The Most Common Sense Business Approach to Patentable innovation in Utah
Sometimes you find fun articles or studies that venture to rank the “most important” innovations, like this recent one, the most impactful invention by state:
What?! Utah’s own Lester wire invented the electric traffic light, “letting drivers know when to stop, go, or slow down”?! oh my heck. Move over Utah Jell-O dessert!
Reasonable minds can differ about how to rank innovation. Whether and how patents are and should be involved in such innovation is also a good question. Some scholars are skeptical that patents drive innovation. From a business perspective, I think at least some of the criticism misses the point. By necessity, businesses are pragmatic, not scholarly. For them, patents are not always most useful as merit badges of innovation. Rather, patents can be practical competitor management tools, deterring, hindering, or even halting competing products.
So, getting back to the article, we might long to seal hunt with the genius Inuit who prototyped the kayak (Alaska). But maybe more business props to the folks behind the modern tampon (colorado). Tampon inventor Dr. Earle has protected his design with a patent, as well as his fledgling Tampax brand (a portmanteau of “tampon” and “pack”) with a Trademark registration. In 1933, he sold the patent and trademark registration to german immigrant and Denver businesswoman Gertrude Tendrich for $32,000—$589,757.56 in 2017 dollars. Ms. Tendrich then founded and helmed the Tampax company, which was eventually purchased by Procter and gamble in 1997 for $2 billion. Somewhere in there (ww2), Tampax produced large quantities of wound dressings and saved a bunch of soldiers – extra innovation points.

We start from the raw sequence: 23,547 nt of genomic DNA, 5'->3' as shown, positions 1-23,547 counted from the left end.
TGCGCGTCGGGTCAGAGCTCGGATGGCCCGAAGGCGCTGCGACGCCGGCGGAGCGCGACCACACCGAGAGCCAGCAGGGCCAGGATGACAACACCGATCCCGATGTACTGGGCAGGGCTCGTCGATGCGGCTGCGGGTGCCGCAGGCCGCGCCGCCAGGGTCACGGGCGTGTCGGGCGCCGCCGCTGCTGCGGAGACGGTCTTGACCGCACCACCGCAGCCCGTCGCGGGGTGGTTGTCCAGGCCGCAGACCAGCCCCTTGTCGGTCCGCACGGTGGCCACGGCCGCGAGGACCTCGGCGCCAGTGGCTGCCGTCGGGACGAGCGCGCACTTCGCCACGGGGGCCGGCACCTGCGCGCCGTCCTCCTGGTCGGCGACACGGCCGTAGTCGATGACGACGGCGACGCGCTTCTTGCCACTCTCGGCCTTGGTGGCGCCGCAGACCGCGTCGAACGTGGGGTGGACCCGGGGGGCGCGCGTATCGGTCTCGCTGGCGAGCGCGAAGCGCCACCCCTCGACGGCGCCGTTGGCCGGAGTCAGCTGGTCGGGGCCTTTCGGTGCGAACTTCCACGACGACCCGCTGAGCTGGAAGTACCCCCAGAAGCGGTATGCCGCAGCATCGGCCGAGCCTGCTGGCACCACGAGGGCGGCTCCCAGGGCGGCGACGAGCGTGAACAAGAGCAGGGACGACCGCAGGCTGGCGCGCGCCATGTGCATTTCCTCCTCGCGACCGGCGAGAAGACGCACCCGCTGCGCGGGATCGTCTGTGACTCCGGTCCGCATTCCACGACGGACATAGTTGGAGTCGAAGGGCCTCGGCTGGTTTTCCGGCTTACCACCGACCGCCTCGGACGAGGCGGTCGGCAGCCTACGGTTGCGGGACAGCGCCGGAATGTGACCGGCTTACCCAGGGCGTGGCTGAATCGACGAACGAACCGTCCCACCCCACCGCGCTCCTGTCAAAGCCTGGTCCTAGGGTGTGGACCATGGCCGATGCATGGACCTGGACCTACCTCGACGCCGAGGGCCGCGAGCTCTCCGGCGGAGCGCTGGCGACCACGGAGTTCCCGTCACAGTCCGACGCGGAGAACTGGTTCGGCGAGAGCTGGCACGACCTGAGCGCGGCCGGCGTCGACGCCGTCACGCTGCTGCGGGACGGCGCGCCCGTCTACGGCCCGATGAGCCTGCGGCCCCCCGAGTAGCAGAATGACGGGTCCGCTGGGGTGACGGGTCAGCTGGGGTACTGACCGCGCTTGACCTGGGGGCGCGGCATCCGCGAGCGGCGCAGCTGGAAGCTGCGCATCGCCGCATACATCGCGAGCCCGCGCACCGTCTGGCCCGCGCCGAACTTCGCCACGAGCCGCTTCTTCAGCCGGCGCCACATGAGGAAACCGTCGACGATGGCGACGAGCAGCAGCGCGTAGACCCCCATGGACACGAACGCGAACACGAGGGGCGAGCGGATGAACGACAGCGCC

How did Utah son Lester wire fare? according to the salt lake tribune, while he thought of having his light patented, wire didn’t see the process through. The first traffic light patent was awarded to someone else.